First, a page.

Biomarkers are biological substances, such as proteins, that can be used for diagnosis, measuring disease progression or the effects of treatment. Laura is examining levels of protein expression in laboratory models of MS and human brain tissue to help clarify unresolved issues in MS. In doing so, it is hoped that disease biomarkers originally identified in the laboratory model of MS will be applicable to people with MS. Biomarkers will play a vital role in future clinical practice as they may represent new targets for therapy or aid in earlier and more effective MS diagnosis.
MS is a key example of a complex disease that can benefit from the discovery of disease biomarkers, through the application of novel unbiased discovery tools such as proteomics – the investigation of all the proteins present in a particular biological situation. Currently there is a lack of biomarkers available to determine the early and accurate diagnosis of the disease, as well as a major inadequacy in terms of effective therapeutic interventions.
Biomarkers will also greatly help in clinical trials to test new therapeutic compounds by providing rapid tests to show whether the intervention is working or not.
It has recently come to light that the cerebellum and the brainstem of laboratory models of MS have increased susceptibility to blood brain barrier (BBB) disruption. However, to date there have been limited proteomic investigations of the molecular mechanisms leading to BBB breakdown and the associated neurological deficits.
This study will be the first of its kind applied to brain tissue involving state-of-the-art methods to obtain information about the type and quantities of proteins in both a laboratory model of MS and in human MS brain tissue. Clinical proteomics, the application of proteomics in the field of medicine, has the potential to revolutionise the field of clinical practice by providing a unique set of tools for defining disease states and improving individual tailoring of treatment.
The first stage of Laura’s project has been to look at the proteins that make up myelin in different regions of the brain and spinal cord in a healthy mouse. To do this she has been working with Prof Andrew Emili at his world-class proteomics laboratory at the Donnelly Centre for Cellular & Biomolecular Research at the University of Toronto (Canada). The quality of Laura’s work as part of her MS Research Australia Scholarship attracted further funding from the MS Society of Canada. This additional funding allowed Laura to work in Prof Emili’s lab and combine the expertise of the laboratories of Prof Emili and Associate Professor Purcell (Supervisor). This international laboratory experience can only enhance the quality of data Laura will obtain and help to form the international research connections that will enhance her future career.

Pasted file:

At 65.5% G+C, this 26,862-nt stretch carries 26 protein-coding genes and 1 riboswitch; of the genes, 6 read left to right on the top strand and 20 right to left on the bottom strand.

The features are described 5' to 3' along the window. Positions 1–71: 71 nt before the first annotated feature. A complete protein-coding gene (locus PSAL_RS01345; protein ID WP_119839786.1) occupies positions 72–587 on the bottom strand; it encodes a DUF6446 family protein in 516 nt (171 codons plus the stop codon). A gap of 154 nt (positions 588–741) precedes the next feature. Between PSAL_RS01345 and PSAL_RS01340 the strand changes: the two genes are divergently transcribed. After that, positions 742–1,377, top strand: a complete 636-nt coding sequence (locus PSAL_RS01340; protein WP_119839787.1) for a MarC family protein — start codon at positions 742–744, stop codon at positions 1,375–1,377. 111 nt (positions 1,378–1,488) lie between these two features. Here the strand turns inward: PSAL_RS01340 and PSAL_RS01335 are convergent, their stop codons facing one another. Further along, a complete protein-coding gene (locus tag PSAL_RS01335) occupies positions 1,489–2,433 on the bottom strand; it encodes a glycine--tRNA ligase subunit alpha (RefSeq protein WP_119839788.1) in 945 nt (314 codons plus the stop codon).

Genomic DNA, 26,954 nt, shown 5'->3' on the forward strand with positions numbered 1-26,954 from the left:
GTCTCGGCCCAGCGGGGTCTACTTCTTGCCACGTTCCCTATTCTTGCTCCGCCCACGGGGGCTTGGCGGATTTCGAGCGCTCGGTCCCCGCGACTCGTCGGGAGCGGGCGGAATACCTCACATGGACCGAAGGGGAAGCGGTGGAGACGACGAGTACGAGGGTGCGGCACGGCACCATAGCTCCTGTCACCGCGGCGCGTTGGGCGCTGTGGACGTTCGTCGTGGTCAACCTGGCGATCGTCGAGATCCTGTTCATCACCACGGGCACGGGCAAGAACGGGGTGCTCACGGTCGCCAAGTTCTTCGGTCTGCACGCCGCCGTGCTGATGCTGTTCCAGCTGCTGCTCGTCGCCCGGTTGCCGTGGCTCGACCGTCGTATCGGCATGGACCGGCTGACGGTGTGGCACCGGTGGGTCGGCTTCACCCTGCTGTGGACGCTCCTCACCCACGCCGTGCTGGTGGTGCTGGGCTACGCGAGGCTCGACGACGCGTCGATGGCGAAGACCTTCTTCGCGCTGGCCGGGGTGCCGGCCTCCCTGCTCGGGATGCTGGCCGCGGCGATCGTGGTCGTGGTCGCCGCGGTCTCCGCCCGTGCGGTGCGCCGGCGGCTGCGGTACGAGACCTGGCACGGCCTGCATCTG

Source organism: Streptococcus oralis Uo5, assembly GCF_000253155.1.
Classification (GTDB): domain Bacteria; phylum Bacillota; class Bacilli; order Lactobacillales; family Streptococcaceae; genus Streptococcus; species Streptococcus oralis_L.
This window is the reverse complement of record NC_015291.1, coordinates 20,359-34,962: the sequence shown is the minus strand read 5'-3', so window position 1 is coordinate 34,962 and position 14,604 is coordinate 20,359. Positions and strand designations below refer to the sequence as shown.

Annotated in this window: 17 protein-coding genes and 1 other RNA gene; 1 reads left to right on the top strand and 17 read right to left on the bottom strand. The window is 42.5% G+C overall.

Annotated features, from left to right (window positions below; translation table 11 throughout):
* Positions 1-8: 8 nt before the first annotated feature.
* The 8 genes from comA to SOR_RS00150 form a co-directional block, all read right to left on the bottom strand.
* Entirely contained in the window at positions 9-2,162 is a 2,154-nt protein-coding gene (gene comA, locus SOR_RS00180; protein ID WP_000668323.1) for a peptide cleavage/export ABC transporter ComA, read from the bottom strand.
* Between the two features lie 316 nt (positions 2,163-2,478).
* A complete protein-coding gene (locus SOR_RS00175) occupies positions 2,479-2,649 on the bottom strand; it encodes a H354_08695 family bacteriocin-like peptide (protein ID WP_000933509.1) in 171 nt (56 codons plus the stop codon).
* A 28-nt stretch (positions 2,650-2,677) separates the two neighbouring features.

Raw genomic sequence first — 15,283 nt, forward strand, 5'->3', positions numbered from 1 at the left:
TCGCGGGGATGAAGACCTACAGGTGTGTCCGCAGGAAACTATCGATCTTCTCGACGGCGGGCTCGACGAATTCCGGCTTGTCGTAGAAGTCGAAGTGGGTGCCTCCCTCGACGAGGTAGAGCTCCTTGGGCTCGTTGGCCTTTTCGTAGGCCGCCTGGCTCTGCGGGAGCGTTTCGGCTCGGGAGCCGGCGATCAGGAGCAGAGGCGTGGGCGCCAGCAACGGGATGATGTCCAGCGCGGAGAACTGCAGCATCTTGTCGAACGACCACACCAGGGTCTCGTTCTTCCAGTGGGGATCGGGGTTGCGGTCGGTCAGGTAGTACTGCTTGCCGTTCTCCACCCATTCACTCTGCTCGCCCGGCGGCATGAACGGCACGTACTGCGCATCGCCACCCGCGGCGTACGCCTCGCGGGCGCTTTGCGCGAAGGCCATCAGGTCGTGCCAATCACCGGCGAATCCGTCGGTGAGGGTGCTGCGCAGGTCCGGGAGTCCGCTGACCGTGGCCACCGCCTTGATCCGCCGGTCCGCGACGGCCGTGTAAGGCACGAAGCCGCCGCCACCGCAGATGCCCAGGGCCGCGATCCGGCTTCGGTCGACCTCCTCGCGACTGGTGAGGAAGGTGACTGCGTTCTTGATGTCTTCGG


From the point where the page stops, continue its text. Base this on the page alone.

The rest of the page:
Using the new technique available at Prof Emili’s laboratory, Laura identified over 1000 new proteins within the myelin. It is thought some of these proteins may play a role in myelin maintenance and repair, key processes that are impaired in MS.
Laura has now moved on to look at the protein composition of myelin in a laboratory model of MS. This phase of the project identified over 280 proteins which were present at different levels in the disease brains of mice with MS-like illness compared to healthy mice brains. When Laura examined blood cells, she saw almost 60 proteins with differing levels in the disease state.
In the final phase of her project, Laura returned to Associate Professor Purcell’s lab at the Monash University, and has undertaken additional work to validate the importance of these proteins in disease-affected regions of the brain in mice with MS-like illness. Using a number of different molecular techniques, Laura was able to systematically confirm that several key proteins are present at higher levels in diseased brain areas. These results provide unique insight into the disease origins and potential mechanisms for myelin damage occurring in MS.
Further research will investigate whether her recent findings can be translated to the disease course of people with MS. If successful, these proteins may provide help with earlier diagnosis of MS, monitoring of disease progression and the assessment of therapies.
Dagley LF, White CA, Liao Y, Shi W, Smyth GK, Orian JM, Emili A, Purcell AW. Quantitative proteomic profiling reveals novel region-specific markers in the adult mouse brain. Proteomics. 2013 (epub ahead of print)
Vuckovic, D.V., Dagley, L.F., Purcell, A.W. and Emili, A. Membrane proteomics by liquid-chromatography tandem mass spectrometry: Analytical approaches and challenges. Proteomics 13: 404-423
Dagley, L.F., Emili, A. and Purcell, A.W Application of quantitative proteomics technologies to the biomarker discovery pipeline for multiple sclerosis. Proteomics Clin Appl 7(1-2): 91-108
With two further manuscripts currently in preparation.
Updated: 04 January, 2009